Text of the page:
Elasticsearch API keys with role restrictions can also use field and document level security. This further limits how frontend applications query a search application.

Parameter validation with search applicationsedit

Your search applications use search templates to render queries. The template parameters are passed to the Search Application Search API. In the case of APIs used by frontend applications or untrusted clients, we need to have strict parameter validation. Search applications define a JSON schema that describes which parameters the Search Application Search API allows.

The following example defines a search application with strict parameter validation:

PUT _application/search_application/website-product-search
  "indices": [
  "template": {
    "script": {
      "source": {
        "query": {
          "term": {
            "{{field_name}}": "{{field_value}}"
        "aggs": {
          "color_facet": {
            "terms": {
              "field": "color",
              "size": "{{agg_size}}"
      "params": {
        "field_name": "product_name",
        "field_value": "hello world",
        "agg_size": 5
    "dictionary": {
      "properties": {
        "field_name": {
          "type": "string",
          "enum": ["name", "color", "description"]
        "field_value": {
          "type": "string"
        "agg_size": {
          "type": "integer",
          "minimum": 1,
          "maximum": 10
      "required": [
      "additionalProperties": false

Using that definition, the Search Application Search API performs the following parameter validation:

  • It only accepts the field_name, field_value and aggs_size parameters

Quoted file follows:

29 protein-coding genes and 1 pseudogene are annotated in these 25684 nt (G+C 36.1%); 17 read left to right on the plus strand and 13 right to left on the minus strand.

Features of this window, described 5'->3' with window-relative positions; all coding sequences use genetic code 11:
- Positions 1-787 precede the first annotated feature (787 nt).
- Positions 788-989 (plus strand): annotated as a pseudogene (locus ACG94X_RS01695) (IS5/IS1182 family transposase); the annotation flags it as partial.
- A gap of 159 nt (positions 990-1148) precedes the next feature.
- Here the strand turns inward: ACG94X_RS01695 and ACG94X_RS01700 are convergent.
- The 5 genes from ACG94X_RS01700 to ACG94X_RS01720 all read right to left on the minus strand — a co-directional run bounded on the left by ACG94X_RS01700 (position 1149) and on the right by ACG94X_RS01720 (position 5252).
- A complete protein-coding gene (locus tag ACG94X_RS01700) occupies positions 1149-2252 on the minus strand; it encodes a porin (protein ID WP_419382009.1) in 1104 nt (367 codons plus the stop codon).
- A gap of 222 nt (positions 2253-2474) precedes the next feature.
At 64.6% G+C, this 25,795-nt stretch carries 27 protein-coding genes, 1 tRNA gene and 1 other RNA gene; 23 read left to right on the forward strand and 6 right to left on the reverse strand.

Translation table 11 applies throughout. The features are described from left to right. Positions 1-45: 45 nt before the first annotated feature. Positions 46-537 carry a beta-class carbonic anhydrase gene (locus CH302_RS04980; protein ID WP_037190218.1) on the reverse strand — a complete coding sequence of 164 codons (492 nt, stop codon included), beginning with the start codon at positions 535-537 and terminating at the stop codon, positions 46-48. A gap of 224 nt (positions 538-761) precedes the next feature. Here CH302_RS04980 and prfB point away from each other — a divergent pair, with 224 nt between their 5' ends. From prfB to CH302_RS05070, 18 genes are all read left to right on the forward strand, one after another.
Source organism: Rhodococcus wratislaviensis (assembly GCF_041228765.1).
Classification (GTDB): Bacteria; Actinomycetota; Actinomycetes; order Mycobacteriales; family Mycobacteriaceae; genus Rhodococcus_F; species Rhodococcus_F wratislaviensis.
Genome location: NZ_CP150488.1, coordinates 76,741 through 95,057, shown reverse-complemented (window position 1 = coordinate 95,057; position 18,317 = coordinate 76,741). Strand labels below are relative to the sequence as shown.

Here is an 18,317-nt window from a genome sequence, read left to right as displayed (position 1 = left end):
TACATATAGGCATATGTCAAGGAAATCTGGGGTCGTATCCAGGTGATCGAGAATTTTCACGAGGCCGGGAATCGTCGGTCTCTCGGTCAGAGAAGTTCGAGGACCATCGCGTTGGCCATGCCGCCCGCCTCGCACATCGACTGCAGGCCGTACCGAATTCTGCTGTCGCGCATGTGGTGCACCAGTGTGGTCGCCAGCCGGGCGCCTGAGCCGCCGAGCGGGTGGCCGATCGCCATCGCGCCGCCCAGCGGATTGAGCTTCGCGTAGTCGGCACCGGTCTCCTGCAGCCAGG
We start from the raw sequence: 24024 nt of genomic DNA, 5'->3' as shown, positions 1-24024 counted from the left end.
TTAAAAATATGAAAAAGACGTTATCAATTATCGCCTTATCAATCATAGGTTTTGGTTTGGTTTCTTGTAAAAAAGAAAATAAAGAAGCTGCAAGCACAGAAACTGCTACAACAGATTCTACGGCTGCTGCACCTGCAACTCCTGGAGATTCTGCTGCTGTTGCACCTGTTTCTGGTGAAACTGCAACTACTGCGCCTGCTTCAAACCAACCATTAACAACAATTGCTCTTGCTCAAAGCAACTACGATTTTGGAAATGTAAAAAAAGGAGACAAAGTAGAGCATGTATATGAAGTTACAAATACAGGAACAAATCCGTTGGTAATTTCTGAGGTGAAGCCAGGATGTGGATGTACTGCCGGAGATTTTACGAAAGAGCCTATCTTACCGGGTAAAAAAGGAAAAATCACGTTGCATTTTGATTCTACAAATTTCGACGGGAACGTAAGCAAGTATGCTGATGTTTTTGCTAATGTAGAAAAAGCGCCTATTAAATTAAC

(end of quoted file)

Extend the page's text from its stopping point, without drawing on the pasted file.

• field_name is restricted to only take the values "name", "color" and "description"
  • agg_size defines the size of the term aggregation and it can only take values between 1 and 10

Working with CORSedit

Using this approach means that your user’s browser will make requests to the Elasticsearch API directly. Elasticsearch supports Cross-Origin Resource Sharing (CORS), but this feature is disabled by default. Therefore the browser will block these requests.

There are two workarounds for this:

Enable CORS on Elasticsearchedit

This is the simplest option. Enable CORS on Elasticsearch by adding the following to your elasticsearch.yml file:

http.cors.allow-origin: "*" # Only use unrestricted value for local development
# Use a specific origin value in production, like `http.cors.allow-origin: "https://<my-website-domain.example>"`
http.cors.enabled: true
http.cors.allow-credentials: true
http.cors.allow-methods: OPTIONS, POST
http.cors.allow-headers: X-Requested-With, X-Auth-Token, Content-Type, Content-Length, Authorization, Access-Control-Allow-Headers, Accept

On Elastic Cloud, you can do this by editing your Elasticsearch user settings.

  1. From your deployment menu, go to the Edit page.
  2. In the Elasticsearch section, select Manage user settings and extensions.
  3. Update the user settings with the configuration above.
  4. Select Save changes.
Proxy the request through a server that supports CORSedit

If you are unable to enable CORS on Elasticsearch, you can proxy the request through a server that supports CORS. This is more complicated, but is a viable option.

Learn moreedit